Verizon Wants to Listen in On Your Conversations
How would you feel about Verizon listening to your conversations? A new patent could allow them to do it in order to better target ads to you. According to CBS:
Verizon has filed a patent for targeting ads that collect information from infrared cameras and microphones that can detect the amount of people and types of conversations happening in customers’ living rooms.
The set-top box technology is not the first of its kind – Comcast patented similar monitoring technology in 2008 that recommended content to users based on people it recognized in the room. Google TV also proposed a patent that would use video and audio recorders to figure out exactly how many people in a room were watching its broadcast.
Verizon filed for the application in May 2011, but the report was published last week due to laws stating that all patent applications be published after 18 months.
FierceCable first publicized the Verizon patent that gives examples of the DVR’s acute sensitivity in customers’ living rooms: argument sounds prompt ads for marriage counseling, and sounds of “cuddling” prompt ads for contraceptives.
“If detection facility detects one or more words spoken by a user (e.g., while talking to another user within the same room or on the telephone), advertising facility may utilize the one or more words spoken by the user to search for and/or select an advertisement associated with the one or more words,” Verizon states in the patent application.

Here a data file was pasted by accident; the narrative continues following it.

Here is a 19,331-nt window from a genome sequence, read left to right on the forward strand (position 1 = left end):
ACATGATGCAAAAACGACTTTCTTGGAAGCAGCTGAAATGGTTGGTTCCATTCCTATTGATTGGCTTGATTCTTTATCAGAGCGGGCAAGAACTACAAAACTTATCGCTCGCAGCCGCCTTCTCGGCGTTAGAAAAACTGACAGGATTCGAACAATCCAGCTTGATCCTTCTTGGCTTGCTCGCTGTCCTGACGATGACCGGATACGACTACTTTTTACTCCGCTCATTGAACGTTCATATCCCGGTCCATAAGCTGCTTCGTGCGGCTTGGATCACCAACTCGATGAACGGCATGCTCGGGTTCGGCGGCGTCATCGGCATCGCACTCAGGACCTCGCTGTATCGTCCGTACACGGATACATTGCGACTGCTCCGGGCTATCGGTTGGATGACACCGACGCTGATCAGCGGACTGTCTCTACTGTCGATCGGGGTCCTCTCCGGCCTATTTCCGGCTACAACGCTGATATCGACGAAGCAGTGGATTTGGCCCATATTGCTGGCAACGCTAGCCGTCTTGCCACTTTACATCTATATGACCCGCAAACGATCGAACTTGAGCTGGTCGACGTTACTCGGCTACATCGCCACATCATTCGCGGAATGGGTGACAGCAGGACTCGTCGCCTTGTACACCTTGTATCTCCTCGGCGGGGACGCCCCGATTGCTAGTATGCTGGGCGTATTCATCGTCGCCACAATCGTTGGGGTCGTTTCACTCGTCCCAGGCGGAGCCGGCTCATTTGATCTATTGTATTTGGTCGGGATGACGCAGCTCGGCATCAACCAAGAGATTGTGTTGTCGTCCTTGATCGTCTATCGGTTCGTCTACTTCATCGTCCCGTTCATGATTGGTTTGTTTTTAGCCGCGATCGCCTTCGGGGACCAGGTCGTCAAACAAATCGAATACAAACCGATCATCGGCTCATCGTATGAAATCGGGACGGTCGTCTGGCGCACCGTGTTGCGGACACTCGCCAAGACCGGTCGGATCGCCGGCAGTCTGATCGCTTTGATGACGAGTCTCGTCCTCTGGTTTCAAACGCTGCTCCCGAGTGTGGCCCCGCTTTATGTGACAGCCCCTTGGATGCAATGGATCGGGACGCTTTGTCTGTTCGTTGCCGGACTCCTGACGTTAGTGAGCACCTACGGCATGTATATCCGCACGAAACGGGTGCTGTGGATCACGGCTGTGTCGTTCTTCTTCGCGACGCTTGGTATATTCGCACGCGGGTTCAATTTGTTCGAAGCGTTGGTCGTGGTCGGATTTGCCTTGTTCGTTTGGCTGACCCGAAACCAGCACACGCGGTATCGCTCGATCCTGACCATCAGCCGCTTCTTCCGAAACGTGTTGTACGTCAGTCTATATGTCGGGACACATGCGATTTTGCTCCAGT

The patent goes on to say that the sensors would also be able to determine if a viewer is exercising, eating, laughing, singing, or playing a musical instrument, and target ads to viewers based on their mood. It also could use sensors to determine what type of pets or inanimate objects are in the room. The system can also “dynamically adjust parental control features” if it detects that young children are present in the room.
There are several types of sensors can be linked to the targeted advertising system. These include 3D imaging devices, thermographic cameras and microphones.
So what do you think about this? Some people may like some of the options, but do we really want companies listening to our conversations? At what point does the government go after Verizon for all the logs they have of people's conversations?